Characteristics and rates of mental health problems among Indian and White adolescents in two English cities

Nisha Dogra, Nadzeya Svirydzenka, Pat Dugard, Swaran P. Singh, Panos Vostanis

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    Abstract

    Background

    Sampling techniques for national surveys have constrained the statistical power in estimating prevalence rates of child mental health problems in minority ethnic groups.

    Aims

    To establish the prevalence rates of mental health problems in ethnic Indian adolescents in England and compare these with matched White adolescents living in the same areas.

    Method

    A cross-sectional survey with oversampling of Indian adolescents aged 13-15 years of age.

    Results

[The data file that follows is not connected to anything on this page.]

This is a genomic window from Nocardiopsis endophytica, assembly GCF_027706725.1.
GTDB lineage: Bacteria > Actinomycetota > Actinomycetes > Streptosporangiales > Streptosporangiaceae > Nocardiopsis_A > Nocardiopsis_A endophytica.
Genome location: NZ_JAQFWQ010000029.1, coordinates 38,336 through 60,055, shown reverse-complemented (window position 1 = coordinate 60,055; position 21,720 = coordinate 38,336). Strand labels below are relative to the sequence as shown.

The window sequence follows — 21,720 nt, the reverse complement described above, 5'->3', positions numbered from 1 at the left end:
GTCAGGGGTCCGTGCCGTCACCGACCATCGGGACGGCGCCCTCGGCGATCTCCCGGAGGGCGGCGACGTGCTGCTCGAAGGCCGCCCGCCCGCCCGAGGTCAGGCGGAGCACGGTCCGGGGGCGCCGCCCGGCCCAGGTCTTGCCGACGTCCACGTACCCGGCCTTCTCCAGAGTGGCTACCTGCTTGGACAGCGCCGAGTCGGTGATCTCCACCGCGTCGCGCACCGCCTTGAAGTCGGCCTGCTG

The sample size was 2900 (71% response rate) with 1087 (37%) Indian and 414 (14%) White adolescents. Ethnically Indian adolescents had lower rates of all types of mental health problems (5% v. 13% and 21% v. 30% for abnormal Strengths and Difficulties Questionnaire and Short Mood and Feelings Questionnaire scores, respectively) and substance misuse (18% v. 57%, 5% v.15% and 6% v. 9% for regular alcohol, smoking and drug use, respectively), with the exception of eating disorders, compared with their White counterparts. The odds of an abnormal score on the mental health questionnaires were worse for White compared with Indian children irrespective of sociodemographic variables.

    Conclusions

    Factors relating to how Indian adolescents are parented or their social support networks may be influencing their mental health and may warrant further investigation.

    Original languageEnglish
    Pages (from-to)44-50
    Number of pages7
    JournalBritish Journal of Psychiatry
    Volume203
    Issue number1
    DOIs
    Publication statusPublished - 2013

    Keywords

    • STRENGTHS
    • CHILDREN
    • DIFFICULTIES QUESTIONNAIRE SDQ
    • PREVALENCE
    • BELLA
    • DISORDERS

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